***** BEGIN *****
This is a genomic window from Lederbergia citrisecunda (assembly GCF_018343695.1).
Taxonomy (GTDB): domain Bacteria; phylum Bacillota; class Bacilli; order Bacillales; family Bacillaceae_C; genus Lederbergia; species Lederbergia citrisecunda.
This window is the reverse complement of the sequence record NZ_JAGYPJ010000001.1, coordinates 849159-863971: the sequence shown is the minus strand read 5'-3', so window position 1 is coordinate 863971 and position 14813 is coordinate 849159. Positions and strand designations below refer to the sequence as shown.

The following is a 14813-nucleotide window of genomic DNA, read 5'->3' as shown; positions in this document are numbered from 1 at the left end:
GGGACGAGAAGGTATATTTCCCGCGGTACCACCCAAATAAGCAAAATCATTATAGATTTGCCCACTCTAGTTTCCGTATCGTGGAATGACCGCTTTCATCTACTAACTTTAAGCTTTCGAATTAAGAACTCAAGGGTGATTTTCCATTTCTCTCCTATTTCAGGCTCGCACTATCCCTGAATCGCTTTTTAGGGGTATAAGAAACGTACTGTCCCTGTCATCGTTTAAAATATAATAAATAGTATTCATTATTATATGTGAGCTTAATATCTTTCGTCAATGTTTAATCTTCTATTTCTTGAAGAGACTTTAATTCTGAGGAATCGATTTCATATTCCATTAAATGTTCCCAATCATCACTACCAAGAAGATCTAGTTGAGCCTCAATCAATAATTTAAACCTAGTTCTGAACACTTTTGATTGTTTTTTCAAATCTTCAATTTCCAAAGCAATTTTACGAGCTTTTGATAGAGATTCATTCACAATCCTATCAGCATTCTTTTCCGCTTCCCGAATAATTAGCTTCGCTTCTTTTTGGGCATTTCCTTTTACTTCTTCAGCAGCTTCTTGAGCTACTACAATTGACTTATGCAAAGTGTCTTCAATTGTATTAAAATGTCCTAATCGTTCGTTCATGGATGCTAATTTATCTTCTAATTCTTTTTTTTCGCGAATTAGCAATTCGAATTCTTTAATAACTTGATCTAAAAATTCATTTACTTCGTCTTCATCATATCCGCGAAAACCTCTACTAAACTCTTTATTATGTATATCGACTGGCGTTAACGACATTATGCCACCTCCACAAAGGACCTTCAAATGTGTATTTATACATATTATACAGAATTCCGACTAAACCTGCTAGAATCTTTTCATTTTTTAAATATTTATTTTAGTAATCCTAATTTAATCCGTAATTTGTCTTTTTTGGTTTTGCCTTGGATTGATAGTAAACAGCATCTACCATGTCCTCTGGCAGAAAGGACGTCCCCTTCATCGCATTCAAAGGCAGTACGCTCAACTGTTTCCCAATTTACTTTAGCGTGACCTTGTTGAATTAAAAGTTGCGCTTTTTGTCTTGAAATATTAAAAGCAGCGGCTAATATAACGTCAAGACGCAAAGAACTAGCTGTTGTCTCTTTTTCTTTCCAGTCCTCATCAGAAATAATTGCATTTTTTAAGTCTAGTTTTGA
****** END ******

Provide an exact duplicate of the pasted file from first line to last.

This is a genomic window from Lederbergia citrisecunda (assembly GCF_018343695.1).
Taxonomy (GTDB): domain Bacteria; phylum Bacillota; class Bacilli; order Bacillales; family Bacillaceae_C; genus Lederbergia; species Lederbergia citrisecunda.
This window is the reverse complement of the sequence record NZ_JAGYPJ010000001.1, coordinates 849159-863971: the sequence shown is the minus strand read 5'-3', so window position 1 is coordinate 863971 and position 14813 is coordinate 849159. Positions and strand designations below refer to the sequence as shown.

The following is a 14813-nucleotide window of genomic DNA, read 5'->3' as shown; positions in this document are numbered from 1 at the left end:
GGGACGAGAAGGTATATTTCCCGCGGTACCACCCAAATAAGCAAAATCATTATAGATTTGCCCACTCTAGTTTCCGTATCGTGGAATGACCGCTTTCATCTACTAACTTTAAGCTTTCGAATTAAGAACTCAAGGGTGATTTTCCATTTCTCTCCTATTTCAGGCTCGCACTATCCCTGAATCGCTTTTTAGGGGTATAAGAAACGTACTGTCCCTGTCATCGTTTAAAATATAATAAATAGTATTCATTATTATATGTGAGCTTAATATCTTTCGTCAATGTTTAATCTTCTATTTCTTGAAGAGACTTTAATTCTGAGGAATCGATTTCATATTCCATTAAATGTTCCCAATCATCACTACCAAGAAGATCTAGTTGAGCCTCAATCAATAATTTAAACCTAGTTCTGAACACTTTTGATTGTTTTTTCAAATCTTCAATTTCCAAAGCAATTTTACGAGCTTTTGATAGAGATTCATTCACAATCCTATCAGCATTCTTTTCCGCTTCCCGAATAATTAGCTTCGCTTCTTTTTGGGCATTTCCTTTTACTTCTTCAGCAGCTTCTTGAGCTACTACAATTGACTTATGCAAAGTGTCTTCAATTGTATTAAAATGTCCTAATCGTTCGTTCATGGATGCTAATTTATCTTCTAATTCTTTTTTTTCGCGAATTAGCAATTCGAATTCTTTAATAACTTGATCTAAAAATTCATTTACTTCGTCTTCATCATATCCGCGAAAACCTCTACTAAACTCTTTATTATGTATATCGACTGGCGTTAACGACATTATGCCACCTCCACAAAGGACCTTCAAATGTGTATTTATACATATTATACAGAATTCCGACTAAACCTGCTAGAATCTTTTCATTTTTTAAATATTTATTTTAGTAATCCTAATTTAATCCGTAATTTGTCTTTTTTGGTTTTGCCTTGGATTGATAGTAAACAGCATCTACCATGTCCTCTGGCAGAAAGGACGTCCCCTTCATCGCATTCAAAGGCAGTACGCTCAACTGTTTCCCAATTTACTTTAGCGTGACCTTGTTGAATTAAAAGTTGCGCTTTTTGTCTTGAAATATTAAAAGCAGCGGCTAATATAACGTCAAGACGCAAAGAACTAGCTGTTGTCTCTTTTTCTTTCCAGTCCTCATCAGAAATAATTGCATTTTTTAAGTCTAGTTTTGA